Hiking, Restaurants

These Restaurants Are Seriously Off The Beaten Path

Words: Lizbeth Scordo
Photo: Palm Springs Aerial Tramway             

Ferry Rides, Aerial Trams and 9-Mile Hikes: Five Restaurants That Really Are Off the Beaten Path

There’s working off your dinner and then there’s working to get to your dinner. Whether it’s arriving via boat, ferry, tram, hike or snow-grooming mobile, you can’t just pop into these five restaurants. That said, getting to each one is more than half the fun. 

The Saltry: Halibut Cove, Alaska

To grab dinner here you’ll need to reserve a spot on the evening ferry, which is actually a fishing boat that serves as both a passenger ferry and tour boat. It makes daily runs from the Kenai Peninsula town of Homer to Halibut Cove—a community also home to an impressive art gallery that displays the work of 18 local artists. As for the menu at The Saltry, Halibut Cove’s only restaurant, it’s not surprising that it skews towards seafood, with an emphasis on fresh-off-the-boat salmon. Get it pan-seared, smoked and cured all on one plate alongside seasonal greens from The Saltry’s nearby garden. 

halibut-cove-alaska.com

 

Grand Canyon, Phantom Ranch

© Flickr / Grand Canyon National Park

Phantom Ranch Canteen: Grand Canyon National Park, Arizona 

By the time you hike down the 9.6-mile Angel Trail or the slightly shorter 7.8-mile Kaibab Trail to get to this restaurant, you’ll have worked up a serious appetite. (You can also access the restaurant by mule or a whitewater trip if that’s more your thing.) The Phantom Ranch Canteen loves its rules, offering two reservations-only seatings for both breakfast and dinner. Only early birds can enjoy breakfast, with the first seating at 5 am and a “late” seating at 6:30 am. Tardiness won’t be tolerated at any time since the Phantom closes its doors during mealtime—meaning those who dare to stumble in late will be shut out. For dinner you can request stew or a veggie entree during the 6:30 pm seating but if you want steak you’ll need to show up at 5. Like we said, a bit strict, but when you’re the only restaurant at the bottom of the Grand Canyon, you can do whatever you want.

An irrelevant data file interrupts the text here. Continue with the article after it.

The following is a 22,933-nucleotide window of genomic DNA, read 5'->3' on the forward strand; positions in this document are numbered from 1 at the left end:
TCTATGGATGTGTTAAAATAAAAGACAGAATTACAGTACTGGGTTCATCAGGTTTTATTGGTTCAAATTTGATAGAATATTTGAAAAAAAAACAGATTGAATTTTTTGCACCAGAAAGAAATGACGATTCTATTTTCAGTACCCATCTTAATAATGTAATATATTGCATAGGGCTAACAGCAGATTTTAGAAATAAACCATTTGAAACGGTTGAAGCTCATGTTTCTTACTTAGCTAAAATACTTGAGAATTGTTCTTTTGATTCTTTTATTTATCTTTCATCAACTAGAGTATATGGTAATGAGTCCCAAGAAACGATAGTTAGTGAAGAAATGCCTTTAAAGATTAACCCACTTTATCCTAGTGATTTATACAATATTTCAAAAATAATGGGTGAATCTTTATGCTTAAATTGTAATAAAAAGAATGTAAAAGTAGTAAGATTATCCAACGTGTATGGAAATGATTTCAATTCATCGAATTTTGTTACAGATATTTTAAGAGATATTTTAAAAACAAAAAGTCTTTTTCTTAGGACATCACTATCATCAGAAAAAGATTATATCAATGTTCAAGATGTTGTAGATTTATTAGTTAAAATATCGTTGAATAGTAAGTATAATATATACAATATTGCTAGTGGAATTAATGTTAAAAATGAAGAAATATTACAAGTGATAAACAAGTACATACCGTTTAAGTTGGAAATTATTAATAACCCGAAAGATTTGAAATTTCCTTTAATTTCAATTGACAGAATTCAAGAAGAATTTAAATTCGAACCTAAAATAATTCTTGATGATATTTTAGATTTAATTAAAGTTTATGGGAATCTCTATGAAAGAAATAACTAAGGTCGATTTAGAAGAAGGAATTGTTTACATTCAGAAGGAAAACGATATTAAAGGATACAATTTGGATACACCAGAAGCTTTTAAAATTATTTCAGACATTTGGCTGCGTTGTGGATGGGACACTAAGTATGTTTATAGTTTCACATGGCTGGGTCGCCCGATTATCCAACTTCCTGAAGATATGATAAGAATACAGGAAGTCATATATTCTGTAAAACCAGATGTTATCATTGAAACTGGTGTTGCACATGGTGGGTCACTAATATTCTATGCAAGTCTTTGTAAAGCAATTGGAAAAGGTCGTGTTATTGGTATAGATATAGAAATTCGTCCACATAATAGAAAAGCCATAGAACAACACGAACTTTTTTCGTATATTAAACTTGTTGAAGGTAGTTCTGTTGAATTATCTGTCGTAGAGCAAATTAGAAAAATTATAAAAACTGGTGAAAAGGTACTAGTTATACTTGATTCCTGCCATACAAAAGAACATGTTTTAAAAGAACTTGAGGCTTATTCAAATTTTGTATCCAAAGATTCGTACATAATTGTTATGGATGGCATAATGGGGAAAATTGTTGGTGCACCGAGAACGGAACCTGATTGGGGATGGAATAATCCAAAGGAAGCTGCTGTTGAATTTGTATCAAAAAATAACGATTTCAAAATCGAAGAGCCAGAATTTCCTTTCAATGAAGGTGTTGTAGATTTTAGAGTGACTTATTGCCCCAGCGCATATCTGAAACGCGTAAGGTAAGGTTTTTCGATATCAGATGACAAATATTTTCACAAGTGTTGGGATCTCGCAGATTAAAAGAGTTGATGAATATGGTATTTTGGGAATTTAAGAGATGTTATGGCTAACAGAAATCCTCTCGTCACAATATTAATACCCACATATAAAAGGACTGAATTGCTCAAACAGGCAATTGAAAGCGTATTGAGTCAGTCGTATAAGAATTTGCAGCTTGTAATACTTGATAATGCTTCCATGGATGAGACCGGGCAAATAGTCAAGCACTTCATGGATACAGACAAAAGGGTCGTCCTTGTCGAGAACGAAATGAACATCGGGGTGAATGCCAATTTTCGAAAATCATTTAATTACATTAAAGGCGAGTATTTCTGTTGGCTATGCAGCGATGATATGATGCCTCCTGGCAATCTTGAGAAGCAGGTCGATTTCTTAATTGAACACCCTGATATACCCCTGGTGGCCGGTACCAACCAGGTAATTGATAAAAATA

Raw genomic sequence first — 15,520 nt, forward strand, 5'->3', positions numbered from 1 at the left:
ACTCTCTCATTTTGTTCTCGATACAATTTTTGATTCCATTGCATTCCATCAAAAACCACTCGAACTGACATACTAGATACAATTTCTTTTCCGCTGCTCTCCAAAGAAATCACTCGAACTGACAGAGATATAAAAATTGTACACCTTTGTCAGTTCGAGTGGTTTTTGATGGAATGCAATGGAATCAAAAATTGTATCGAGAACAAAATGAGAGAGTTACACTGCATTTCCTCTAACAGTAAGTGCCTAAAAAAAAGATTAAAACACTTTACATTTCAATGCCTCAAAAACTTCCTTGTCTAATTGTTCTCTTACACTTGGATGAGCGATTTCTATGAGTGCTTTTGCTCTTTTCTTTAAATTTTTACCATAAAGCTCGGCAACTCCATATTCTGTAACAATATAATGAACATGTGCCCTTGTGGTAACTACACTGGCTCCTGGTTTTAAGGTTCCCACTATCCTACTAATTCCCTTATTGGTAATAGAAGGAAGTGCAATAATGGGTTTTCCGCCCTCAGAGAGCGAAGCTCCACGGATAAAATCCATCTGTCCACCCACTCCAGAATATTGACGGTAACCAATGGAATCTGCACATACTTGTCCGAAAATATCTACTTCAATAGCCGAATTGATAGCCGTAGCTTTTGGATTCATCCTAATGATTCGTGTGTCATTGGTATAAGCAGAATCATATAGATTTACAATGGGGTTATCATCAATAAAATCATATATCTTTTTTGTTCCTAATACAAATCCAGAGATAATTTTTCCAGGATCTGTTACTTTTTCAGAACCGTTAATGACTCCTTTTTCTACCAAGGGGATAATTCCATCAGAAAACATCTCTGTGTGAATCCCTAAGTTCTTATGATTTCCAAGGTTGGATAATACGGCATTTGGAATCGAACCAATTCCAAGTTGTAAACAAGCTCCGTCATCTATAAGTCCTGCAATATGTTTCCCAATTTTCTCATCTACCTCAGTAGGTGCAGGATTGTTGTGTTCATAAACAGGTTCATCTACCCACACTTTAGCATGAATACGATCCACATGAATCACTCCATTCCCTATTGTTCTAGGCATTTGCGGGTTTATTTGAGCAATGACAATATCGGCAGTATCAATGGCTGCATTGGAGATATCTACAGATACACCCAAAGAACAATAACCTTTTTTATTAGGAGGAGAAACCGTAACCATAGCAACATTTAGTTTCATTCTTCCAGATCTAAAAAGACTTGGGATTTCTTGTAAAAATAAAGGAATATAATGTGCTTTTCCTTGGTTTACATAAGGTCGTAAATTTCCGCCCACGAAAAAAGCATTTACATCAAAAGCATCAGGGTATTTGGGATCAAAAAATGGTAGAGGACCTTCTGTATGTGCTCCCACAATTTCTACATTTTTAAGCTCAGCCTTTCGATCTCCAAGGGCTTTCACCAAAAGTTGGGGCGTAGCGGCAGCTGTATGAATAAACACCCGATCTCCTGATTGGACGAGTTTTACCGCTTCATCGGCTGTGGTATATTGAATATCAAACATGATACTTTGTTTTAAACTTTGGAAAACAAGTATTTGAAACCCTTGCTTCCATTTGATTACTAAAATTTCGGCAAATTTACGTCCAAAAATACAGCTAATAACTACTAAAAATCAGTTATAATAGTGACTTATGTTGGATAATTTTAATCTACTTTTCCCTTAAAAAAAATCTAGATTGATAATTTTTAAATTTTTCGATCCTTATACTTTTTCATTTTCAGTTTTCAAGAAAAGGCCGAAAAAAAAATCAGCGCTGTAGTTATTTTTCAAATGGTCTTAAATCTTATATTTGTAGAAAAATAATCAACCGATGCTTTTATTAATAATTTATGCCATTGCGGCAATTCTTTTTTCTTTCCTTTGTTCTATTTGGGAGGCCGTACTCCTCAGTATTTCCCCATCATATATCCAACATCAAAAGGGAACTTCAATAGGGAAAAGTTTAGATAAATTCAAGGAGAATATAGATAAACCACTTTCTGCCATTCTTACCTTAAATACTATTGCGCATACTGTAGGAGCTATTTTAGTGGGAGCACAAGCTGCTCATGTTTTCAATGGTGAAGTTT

grandcanyonlodges.com

Barnacle Phil’s: North Captiva Island, Florida

This waterfront restaurant is one of only a handful of spots on North Captiva Island, a 4.5-mile-long strip of land (half of which is undeveloped state conservation land) along Florida’s Gulf Coast. Not to be confused with the more popular Captiva Island that you can drive a car to via bridge, North Captiva is totally separate (thanks to a hurricane in the early 1900s that detached it) and can only be accessed by ferry, water taxi, seaplane or personal boat. Inside the shanty-esque restaurant has dollar bills pinned to the wall; outside there’s a palapa and painted picnic tables in the sand. The menu focuses on seafood platters of grilled grouper, gulf shrimp and deep-fried conch fritters served on paper-lined plastic baskets alongside buckets of beer.

facebook.com/BarnaclePhils

The Montana Dinner Yurt, Big Sky, Montana 

Remember that final scene in The Shining when Wendy and Danny escape from Jack on a Snowcat? You’ll need to hop onto one of those babies if you want to dine at this yurt-slash-eatery within Montana’s renowned Big Sky Resort. After a 15-minute Snowcat ride through the backcountry to Lone Peak, guests arrive at the candlelit yurt and enjoy a three-course meal of French onion soup, filet mignon and chocolate fondue while an acoustic guitarist performs in the background. After dinner, warm up by the bonfire or take a spin on a torch-lit sled run before it’s time to Snowcat on home. It all sounds way more pleasant than being chased by a possessed man with an axe, right? (Open December through April only.) 

Peaks Place

© Pexels.com

Peaks Restaurant: Palm Springs, California

To get to this restaurant that’s at the top of Mt. San Jacinto, you’ll have to take a ride on the Palm Springs Aerial Tramway, the world’s largest rotating tramcar that ascends 2.5 miles in a mere 12 minutes. The 360-degree views of the Coachella Valley and the cliffs are mind-blowing, even if it might look like you’re about to slam into the face of the mountain during your ascent. (Don’t worry, you won’t.) At the top you can explore more than 50 miles of trails or hike another five miles to reach the mountain’s 10,800-foot peak before heading back down for dinner. The menu at Peaks is all about comfort food, with entrees like meatloaf, brick chicken and grilled pork chops. There’s also a prix fixe deal that includes the tram ride ticket. For those looking to save some dough, however, you can always try the five-plus hour hike to where the tram would drop you off and then hitch a free ride down. 

pstramway.com/dining

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06 2016 The Red Bulletin

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